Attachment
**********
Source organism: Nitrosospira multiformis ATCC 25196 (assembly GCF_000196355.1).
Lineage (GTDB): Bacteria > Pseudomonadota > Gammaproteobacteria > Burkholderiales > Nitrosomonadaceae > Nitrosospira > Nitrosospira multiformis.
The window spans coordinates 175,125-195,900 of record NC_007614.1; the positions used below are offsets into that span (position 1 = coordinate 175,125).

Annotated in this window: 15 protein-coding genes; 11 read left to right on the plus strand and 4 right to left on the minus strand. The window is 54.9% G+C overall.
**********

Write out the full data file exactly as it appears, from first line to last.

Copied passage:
Source organism: Nitrosospira multiformis ATCC 25196 (assembly GCF_000196355.1).
Lineage (GTDB): Bacteria > Pseudomonadota > Gammaproteobacteria > Burkholderiales > Nitrosomonadaceae > Nitrosospira > Nitrosospira multiformis.
The window spans coordinates 175,125-195,900 of record NC_007614.1; the positions used below are offsets into that span (position 1 = coordinate 175,125).

Annotated in this window: 15 protein-coding genes; 11 read left to right on the plus strand and 4 right to left on the minus strand. The window is 54.9% G+C overall.